Tuesday 23 April 2019

A role for viral infection in the aetiology of coeliac disease?

"In this longitudinal study, we found that a higher frequency of enterovirus infections was associated with increased risk of coeliac disease."

So said the findings reported by Christian Kahrs and colleagues [1] (open-access available here) based on the results of their: "Case-control study nested within Norwegian birth cohort recruited between 2001 and 2007 and followed to September 2016."

Following the screening of some 47,000 infants for the 'genetics of coeliac disease' - HLA genotype DR4-DQ8/DR3-DQ2 - over 900 children were entered on to the study. This group were followed "with repeated blood and faecal samples from the age of 3 months" for quite a few years. Just over 500 participants who quite regularly donated blood samples, were asked if they wanted a screen for coeliac disease. Two hundred and twenty of them (or their parents/guardians) said 'yes please' and the study results were drawn from this group. Twenty seven of the 220 participants with those all-important coeliac risk genes were diagnosed with the condition. Twenty five of those 27 diagnosed with coeliac disease were matched against 50 of the no coeliac disease participants; matching was done "for duration of follow-up, date of birth, and county of residence." It was then just a case of looking at all the biological data that had been accrued from those blood and fecal samples to ascertain things like (a) "the time interval when cases seroconverted for coeliac disease markers" (i.e. when the antibodies diagnostic of coeliac disease began to be present) and (b) if and when enterovirus was detected in some of the samples (stool samples) via PCR (polymerase chain reaction).

Results: as shown in the supplementary material, the mean age at first presence of coeliac disease (CD) antibodies in the CD diagnosed sample (n=25) was around 42 months (when the first positive sample was recorded). Symptoms 'debut' was around an average age of 73 months and CD diagnosis was received on average at 87 months. Enterovirus was reported in both CD (n=25) and non-CD groups (n=49). Some 20% of the stool samples from the CD group were positive for some kind of enterovirus exposure compared with 16% of controls. Slightly more enterovirus positive stool samples were observed in the CD group (median 4 positive samples per child) than the control group (median 3 positive samples per child).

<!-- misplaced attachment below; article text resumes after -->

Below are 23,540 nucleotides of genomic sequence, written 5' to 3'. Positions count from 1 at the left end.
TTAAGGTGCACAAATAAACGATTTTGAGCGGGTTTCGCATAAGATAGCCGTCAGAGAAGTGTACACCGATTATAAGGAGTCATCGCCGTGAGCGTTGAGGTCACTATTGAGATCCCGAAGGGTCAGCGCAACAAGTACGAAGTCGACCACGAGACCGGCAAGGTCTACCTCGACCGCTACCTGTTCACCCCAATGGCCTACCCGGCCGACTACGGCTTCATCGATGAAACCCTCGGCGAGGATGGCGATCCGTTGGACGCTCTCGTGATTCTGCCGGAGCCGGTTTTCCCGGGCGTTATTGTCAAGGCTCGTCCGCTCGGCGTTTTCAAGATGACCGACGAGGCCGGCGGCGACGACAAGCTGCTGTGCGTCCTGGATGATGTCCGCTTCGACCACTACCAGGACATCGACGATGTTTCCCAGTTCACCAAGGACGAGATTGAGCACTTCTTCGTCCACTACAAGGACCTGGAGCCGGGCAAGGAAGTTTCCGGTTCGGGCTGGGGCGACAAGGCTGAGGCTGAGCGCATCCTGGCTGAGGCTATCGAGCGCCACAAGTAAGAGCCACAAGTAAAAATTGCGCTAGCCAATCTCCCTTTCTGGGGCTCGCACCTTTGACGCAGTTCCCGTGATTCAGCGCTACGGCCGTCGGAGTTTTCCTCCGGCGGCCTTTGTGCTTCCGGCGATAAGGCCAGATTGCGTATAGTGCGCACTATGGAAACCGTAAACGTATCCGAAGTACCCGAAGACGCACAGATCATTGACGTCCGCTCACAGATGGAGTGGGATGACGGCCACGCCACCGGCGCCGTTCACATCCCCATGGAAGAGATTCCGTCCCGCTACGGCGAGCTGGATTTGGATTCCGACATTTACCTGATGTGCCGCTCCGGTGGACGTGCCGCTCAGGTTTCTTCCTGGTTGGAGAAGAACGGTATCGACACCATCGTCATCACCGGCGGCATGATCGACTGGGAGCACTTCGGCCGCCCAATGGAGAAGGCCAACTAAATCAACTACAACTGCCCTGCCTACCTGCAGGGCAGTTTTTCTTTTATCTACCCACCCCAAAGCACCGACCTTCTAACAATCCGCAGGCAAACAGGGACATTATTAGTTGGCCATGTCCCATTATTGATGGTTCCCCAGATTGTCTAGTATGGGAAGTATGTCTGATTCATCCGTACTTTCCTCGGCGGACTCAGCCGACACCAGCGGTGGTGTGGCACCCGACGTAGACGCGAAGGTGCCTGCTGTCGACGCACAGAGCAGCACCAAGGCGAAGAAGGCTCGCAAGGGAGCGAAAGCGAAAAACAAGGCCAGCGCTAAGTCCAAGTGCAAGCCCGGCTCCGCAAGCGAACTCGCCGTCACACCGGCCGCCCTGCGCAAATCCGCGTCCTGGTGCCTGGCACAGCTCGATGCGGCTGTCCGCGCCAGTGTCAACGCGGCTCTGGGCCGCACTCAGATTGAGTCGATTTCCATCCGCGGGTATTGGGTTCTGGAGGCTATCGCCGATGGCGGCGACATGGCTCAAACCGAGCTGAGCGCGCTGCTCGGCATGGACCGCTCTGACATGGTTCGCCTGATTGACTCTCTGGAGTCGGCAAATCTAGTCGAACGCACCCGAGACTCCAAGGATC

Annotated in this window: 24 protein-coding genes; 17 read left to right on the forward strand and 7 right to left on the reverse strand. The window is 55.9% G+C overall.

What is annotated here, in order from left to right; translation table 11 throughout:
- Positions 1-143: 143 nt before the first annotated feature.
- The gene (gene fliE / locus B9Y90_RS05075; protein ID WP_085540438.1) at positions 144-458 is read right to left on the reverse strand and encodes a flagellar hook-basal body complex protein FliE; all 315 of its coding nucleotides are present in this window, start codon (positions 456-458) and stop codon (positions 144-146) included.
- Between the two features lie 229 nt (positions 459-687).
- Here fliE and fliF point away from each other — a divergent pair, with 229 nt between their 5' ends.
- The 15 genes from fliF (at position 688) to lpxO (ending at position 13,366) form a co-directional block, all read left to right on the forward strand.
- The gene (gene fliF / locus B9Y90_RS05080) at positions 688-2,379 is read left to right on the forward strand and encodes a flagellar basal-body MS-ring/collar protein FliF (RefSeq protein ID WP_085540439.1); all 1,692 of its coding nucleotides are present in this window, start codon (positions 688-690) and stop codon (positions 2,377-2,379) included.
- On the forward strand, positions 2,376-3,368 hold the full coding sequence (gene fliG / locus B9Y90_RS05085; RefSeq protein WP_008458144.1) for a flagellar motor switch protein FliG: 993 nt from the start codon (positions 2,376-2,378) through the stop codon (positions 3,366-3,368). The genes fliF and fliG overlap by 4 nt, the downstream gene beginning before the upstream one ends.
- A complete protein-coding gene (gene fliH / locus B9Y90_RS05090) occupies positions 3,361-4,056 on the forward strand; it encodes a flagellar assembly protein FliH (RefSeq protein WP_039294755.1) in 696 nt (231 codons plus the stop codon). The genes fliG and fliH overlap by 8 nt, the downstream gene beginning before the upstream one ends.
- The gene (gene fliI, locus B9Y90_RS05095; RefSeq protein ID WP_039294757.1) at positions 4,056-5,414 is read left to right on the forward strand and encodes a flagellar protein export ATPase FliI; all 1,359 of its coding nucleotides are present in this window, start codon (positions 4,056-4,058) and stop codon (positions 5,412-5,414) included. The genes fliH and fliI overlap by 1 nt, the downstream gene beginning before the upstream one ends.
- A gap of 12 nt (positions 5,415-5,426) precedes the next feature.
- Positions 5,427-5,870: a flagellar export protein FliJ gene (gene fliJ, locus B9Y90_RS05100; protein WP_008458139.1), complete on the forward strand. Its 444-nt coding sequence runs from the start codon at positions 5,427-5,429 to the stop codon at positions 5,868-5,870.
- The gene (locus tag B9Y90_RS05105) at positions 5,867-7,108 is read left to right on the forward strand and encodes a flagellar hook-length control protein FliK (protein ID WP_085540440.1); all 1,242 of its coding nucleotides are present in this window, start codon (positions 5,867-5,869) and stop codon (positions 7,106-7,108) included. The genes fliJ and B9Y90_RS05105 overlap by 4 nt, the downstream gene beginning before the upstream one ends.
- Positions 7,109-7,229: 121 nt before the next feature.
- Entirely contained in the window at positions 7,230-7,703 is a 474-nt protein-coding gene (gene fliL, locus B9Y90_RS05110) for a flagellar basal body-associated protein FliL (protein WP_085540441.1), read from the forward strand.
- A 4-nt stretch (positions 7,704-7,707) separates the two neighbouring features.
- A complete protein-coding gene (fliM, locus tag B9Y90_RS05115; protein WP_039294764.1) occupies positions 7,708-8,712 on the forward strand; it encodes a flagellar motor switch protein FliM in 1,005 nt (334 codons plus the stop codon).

As per the opening quote to this post: "Enterovirus was found in 370 (17%) of 2135 samples and was significantly more frequent in samples collected before development of coeliac disease antibodies in cases than in controls." Further: "The association was restricted to infections after introduction of gluten." In other words, there seemed to be some evidence of a possible temporal connection between enterovirus and the development of CD, suggesting that enterovirus exposure and not gluten was the more important trigger for CD.

Mechanisms? Well, there's some speculation about that in the Kahrs paper and a: "plausible explanation is that enterovirus causes impaired barrier function, which in turn increases the risk of coeliac disease." Enterovirus causing impaired intestinal (gut) barrier function eh? Interesting, does that mean 'leaky gut' might have a viral origin in some cases? Mmm, that could have lots of implications...

Obviously more investigation is required in this area. The Kahrs study has some strengths in terms of the sample collection protocols and frequency and potentially establishing a temporal *link* between CD and enterovirus exposure. But there's still more to do: "unmeasured confounding factors or residual confounding can never be entirely ruled out in non-randomised studies." But don't let that take anything away from the potential importance of these findings.

And on the topic of prospectively following children who might be prone to develop coeliac disease, the study findings published by Lionetti and colleagues [2] are equally interesting. In particular, based on 23 of their 26 children who received a "potential diagnosis of CD" but nonetheless "continued a gluten-containing diet... 19 (83%) became antibodies negative at 1 year from the first biopsy and remained negative up to 10 years of follow-up." Could there be a tie-up with the Kahrs findings perhaps?


[1] Kahrs CR. et al. Enterovirus as trigger of coeliac disease: nested case-control study within prospective birth cohort. BMJ. 2019 Feb 13;364:l231.

[2] Lionetti E. et al. Long-Term Outcome of Potential Celiac Disease in Genetically at-Risk Children: The Prospective CELIPREV Cohort Study. J Clin Med. 2019 Feb 5;8(2). pii: E186.


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